A: I was frightened, sir.
Q: And what happened afterwards?
A: What he would like to happen really happened, sir.
Q: Incidentally, where was the knife pointed in relation to your body?
A: Here, sir. (witness pointing to her left neck)
Q: You mentioned that his purpose was attained. Will you please specifically clarify this matter. What happened to you, tell us in detail.
A: He undressed me and kissed my private parts, sir.
COURT: Session suspended for 5 minutes upon request of the City Prosecutor. (After 5 minutes the session was resumed)

PUBLIC PROSECUTOR: Miss Pineda, please tell exactly in detail what happened. What was that act committed to you by your father?

A: After he had kissed me on the different part of my body he then mounted me and placed his private part on my private organ.
Q: During this time that your father was committing this act, did you have the occasion to try to push him away of fight him?
A: Yes, sir.
Q: And despite this did he still successfully commit the act of rape?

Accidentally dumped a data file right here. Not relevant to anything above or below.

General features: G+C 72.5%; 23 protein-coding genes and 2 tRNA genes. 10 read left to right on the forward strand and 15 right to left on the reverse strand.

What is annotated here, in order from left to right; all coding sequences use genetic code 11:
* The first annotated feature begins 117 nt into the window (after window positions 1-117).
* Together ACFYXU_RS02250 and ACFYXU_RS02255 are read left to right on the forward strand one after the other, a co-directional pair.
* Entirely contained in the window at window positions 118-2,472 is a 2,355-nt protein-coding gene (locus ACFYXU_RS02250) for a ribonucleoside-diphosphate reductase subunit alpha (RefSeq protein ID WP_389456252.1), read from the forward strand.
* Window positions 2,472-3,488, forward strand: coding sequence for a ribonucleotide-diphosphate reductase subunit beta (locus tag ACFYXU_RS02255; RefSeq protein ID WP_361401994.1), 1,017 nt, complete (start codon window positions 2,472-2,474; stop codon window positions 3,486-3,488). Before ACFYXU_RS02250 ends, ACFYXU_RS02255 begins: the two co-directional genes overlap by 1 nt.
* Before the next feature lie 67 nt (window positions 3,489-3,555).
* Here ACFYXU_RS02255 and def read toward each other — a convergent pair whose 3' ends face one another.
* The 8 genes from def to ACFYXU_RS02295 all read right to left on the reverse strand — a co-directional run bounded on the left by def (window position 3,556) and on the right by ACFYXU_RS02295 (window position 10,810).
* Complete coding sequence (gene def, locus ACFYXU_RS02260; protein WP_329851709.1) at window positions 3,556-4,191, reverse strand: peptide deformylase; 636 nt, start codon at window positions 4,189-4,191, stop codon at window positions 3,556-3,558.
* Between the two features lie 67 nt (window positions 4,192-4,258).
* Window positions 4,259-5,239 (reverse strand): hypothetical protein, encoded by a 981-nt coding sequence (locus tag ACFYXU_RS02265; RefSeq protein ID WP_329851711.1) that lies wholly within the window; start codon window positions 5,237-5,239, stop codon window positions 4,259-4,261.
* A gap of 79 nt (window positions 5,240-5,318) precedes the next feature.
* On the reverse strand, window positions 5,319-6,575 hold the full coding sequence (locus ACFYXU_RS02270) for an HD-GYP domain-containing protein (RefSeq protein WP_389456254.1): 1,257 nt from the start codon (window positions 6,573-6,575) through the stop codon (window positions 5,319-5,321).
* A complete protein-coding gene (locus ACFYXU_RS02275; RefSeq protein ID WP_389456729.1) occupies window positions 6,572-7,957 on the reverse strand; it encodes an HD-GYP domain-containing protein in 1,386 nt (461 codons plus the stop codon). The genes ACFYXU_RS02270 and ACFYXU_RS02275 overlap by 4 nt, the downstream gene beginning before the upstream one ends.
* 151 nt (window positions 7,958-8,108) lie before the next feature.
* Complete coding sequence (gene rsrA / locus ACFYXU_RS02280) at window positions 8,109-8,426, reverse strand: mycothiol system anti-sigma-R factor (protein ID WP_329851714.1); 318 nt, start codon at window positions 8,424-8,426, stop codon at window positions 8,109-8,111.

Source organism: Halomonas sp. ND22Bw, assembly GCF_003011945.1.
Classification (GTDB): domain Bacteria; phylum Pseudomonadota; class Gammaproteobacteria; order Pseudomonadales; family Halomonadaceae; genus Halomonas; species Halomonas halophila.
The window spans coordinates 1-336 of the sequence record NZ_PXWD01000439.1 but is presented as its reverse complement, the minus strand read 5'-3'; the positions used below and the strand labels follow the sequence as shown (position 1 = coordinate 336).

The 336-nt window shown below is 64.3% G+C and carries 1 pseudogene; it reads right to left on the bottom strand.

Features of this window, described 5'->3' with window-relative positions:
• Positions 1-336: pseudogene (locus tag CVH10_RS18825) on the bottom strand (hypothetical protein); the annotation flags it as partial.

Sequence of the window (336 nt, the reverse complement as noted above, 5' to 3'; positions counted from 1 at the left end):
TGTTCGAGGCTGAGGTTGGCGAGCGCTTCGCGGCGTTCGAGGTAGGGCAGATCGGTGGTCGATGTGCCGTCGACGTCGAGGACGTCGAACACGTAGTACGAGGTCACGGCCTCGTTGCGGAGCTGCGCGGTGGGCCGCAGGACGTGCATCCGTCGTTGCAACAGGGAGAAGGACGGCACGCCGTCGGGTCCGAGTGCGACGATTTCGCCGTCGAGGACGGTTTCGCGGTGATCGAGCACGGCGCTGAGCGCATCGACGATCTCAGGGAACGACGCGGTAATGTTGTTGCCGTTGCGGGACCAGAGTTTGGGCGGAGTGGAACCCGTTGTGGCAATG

A: Yes, sir.
Q: Why did you not shout?
A: He covered my mouth, sir.
Q: Why did you not kick him?
A: Because he was stronger than me, sir.
COURT: Continue Fiscal.
Fiscal: How long was that act performed against your person?


Q: How many minutes or seconds in you opinion did it last?
A: Around 20 minutes, sir.
Q: Was that the first time that a private part of a man was inserted on your private part?
A: Yes, sir. (underlining supplied)
COURT: Continue Fiscal.
FISCAL: Are you referring to the incident of July 12, 1994?

Yes, sir.

Q: After your father had committed that dastardly act against your person, did he utter anything to you?
A: Yes, sir, he threatened to kill me, sir.
A: He threatened to kill me, sir, If I will tell anybody what he did to me.
FISCAL: What your response upon being threatened or to be killed if you tell it to anybody?
A: I just cried, sir."